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Financial crisis can lead to modest lifestyles

LONDON (Reuters) - The financial crisis is a timely warning of much greater risks the planet faces from excessive focus on profit and growth, veteran British environmental campaigner Jonathon Porritt said on Saturday.

Solar panels fill the roof of mausoleums at the cemetery in Santa Caloma de Gramenet, near Barcelona, December 2, 2008. REUTERS/Gustau Nacarino

Environmentalists have linked the present recession with wider threats such as climate change, blaming credit-fueled economic growth for the reckless consumption of natural resources including fossil fuels.

Governments, companies and regulators must reduce the rewards for growth and profits to avoid a far worse crisis and the collapse of the life support systems such as fisheries, soil and rain on which the world depends, Porritt told Reuters.

“It was a harsh and unsustainable form of capitalism for the last 25 years,” said the chairman of the independent British government watchdog, the Sustainable Development Commission.

“It’s appropriate people are talking about more modest lifestyles.”

For example, bank lending at high repayment rates had driven demand for more credit, creating a cycle of consumption which had also run down natural resources, he said, and policymakers could curb the role of banks to avoid a repeat.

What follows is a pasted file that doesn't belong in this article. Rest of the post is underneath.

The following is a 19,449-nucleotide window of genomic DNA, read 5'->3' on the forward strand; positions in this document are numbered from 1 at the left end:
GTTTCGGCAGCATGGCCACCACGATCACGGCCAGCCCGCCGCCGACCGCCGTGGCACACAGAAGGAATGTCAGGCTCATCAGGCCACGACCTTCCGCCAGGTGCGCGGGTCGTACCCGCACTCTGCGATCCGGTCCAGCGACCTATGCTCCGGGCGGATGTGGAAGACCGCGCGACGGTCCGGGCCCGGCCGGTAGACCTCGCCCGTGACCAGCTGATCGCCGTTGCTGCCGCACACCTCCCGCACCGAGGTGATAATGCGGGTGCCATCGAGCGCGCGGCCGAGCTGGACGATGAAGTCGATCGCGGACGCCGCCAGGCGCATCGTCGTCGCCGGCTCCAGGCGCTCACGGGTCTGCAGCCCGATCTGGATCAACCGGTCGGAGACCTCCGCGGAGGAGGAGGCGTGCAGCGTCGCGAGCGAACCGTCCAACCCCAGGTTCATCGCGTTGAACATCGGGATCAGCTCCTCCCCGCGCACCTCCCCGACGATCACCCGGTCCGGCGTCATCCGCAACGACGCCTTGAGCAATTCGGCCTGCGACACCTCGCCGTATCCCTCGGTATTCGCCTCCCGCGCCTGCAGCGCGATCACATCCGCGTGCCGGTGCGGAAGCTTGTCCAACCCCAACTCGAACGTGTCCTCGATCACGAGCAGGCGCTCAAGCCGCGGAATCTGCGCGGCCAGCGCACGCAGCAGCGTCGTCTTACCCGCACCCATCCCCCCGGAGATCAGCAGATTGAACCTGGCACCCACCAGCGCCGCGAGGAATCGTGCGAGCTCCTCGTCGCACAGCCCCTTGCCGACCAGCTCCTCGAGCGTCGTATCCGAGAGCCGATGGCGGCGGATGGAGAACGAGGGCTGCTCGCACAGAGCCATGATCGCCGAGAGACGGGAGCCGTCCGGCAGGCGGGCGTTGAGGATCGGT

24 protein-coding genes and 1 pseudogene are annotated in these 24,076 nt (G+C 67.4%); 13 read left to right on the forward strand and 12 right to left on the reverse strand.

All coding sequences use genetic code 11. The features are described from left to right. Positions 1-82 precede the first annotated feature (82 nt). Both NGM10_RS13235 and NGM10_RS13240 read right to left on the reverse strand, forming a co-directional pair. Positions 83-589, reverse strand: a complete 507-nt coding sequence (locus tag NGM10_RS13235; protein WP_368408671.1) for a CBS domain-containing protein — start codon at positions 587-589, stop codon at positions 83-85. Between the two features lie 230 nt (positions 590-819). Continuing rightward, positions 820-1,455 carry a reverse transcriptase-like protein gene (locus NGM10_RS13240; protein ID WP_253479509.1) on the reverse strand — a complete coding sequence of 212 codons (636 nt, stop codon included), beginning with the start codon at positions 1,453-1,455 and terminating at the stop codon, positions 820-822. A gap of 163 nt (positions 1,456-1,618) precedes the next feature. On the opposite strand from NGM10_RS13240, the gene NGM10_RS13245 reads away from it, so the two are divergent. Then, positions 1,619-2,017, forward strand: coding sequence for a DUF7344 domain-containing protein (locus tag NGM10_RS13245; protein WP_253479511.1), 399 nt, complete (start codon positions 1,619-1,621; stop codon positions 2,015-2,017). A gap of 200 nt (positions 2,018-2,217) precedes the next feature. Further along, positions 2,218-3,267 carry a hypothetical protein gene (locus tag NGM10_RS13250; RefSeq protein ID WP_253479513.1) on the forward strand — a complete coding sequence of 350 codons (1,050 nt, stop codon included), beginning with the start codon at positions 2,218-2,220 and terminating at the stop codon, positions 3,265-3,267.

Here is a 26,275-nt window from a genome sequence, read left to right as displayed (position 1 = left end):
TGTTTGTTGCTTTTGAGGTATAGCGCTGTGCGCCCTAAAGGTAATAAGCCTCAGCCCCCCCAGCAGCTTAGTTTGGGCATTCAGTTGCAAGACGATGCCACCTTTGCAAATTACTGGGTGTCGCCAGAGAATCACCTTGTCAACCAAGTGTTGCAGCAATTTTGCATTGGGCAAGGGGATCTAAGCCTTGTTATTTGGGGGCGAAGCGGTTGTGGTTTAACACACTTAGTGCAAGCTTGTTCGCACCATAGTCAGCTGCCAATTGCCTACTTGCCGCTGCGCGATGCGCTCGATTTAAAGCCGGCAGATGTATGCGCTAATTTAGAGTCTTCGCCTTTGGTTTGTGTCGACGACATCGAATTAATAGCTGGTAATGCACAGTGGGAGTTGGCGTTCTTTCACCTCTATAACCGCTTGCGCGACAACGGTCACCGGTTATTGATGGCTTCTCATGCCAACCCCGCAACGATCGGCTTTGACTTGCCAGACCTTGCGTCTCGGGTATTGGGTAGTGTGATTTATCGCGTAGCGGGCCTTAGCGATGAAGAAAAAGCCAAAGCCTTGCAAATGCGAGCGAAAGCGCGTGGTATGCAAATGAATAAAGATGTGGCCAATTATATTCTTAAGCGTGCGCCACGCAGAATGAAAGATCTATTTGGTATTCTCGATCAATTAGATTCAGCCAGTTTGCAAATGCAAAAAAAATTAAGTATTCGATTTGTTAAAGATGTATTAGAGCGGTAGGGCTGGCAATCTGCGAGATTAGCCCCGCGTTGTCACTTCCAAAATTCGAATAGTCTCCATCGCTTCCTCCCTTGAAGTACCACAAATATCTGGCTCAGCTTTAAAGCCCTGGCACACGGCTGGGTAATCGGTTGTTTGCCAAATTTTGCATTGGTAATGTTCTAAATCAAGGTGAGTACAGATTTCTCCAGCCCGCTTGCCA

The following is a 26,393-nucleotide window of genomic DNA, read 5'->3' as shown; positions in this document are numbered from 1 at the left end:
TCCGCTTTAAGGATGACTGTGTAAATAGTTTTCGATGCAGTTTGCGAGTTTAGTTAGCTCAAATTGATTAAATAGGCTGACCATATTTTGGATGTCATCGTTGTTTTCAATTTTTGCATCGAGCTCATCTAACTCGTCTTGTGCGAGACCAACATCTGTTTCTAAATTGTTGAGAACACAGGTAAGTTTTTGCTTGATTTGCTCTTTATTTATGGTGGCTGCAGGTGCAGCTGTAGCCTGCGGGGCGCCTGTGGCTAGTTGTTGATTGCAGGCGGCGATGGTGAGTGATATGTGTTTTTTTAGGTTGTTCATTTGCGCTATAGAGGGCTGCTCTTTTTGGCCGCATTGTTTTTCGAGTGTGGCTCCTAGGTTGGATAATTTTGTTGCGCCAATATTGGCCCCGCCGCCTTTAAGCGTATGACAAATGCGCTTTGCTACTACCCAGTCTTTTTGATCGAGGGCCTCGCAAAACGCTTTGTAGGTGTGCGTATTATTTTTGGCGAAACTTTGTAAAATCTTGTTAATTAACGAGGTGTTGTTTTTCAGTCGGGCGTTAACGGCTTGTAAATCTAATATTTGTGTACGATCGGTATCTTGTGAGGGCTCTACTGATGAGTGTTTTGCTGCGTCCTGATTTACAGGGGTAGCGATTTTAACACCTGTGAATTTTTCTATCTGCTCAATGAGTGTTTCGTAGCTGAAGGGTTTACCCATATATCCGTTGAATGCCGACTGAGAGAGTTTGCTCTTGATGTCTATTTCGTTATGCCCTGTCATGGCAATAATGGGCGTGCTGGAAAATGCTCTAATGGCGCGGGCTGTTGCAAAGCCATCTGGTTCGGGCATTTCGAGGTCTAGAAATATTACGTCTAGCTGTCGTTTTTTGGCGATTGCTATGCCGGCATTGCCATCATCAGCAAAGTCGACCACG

“Banks have forfeited the right to operate on their terms. We’ve just got used to this idea it’s banks’ right to create credit and charge interest on it. Governments can create credit ... on much less onerous terms.”

Policymakers worldwide have responded to the recession with about $2 trillion of stimulus spending, and about one tenth of that they will direct into green causes such as clean energy technologies, efficiency, public transport and conserving water.

Such green spending may not only fight climate change and cut dependence on imported fossil fuels, but also create jobs in a growing sector of the world economy.

British Prime Minister Gordon Brown says he wants a meeting in London on April 2 of the G20 leading developed and emerging economies to coordinate spending into a global “green new deal.”

Some analysts, U.N. agencies and environmental groups say green spending should be a much bigger part of the total stimulus, to improve infrastructure including homes, transport and electric grids and cut carbon emissions.

“We’ve degraded our natural capital, we have to build this back like we’re re-capitalizing the balance sheets of banks. The way to do this is to put huge amounts of money into energy efficiency, low-carbon technologies, renewables,” said Porritt.

A report Porritt has written for the charity Forum for the Future, of which he is a co-founder, called “Living within our means: avoiding the ultimate recession,” is published on Saturday.

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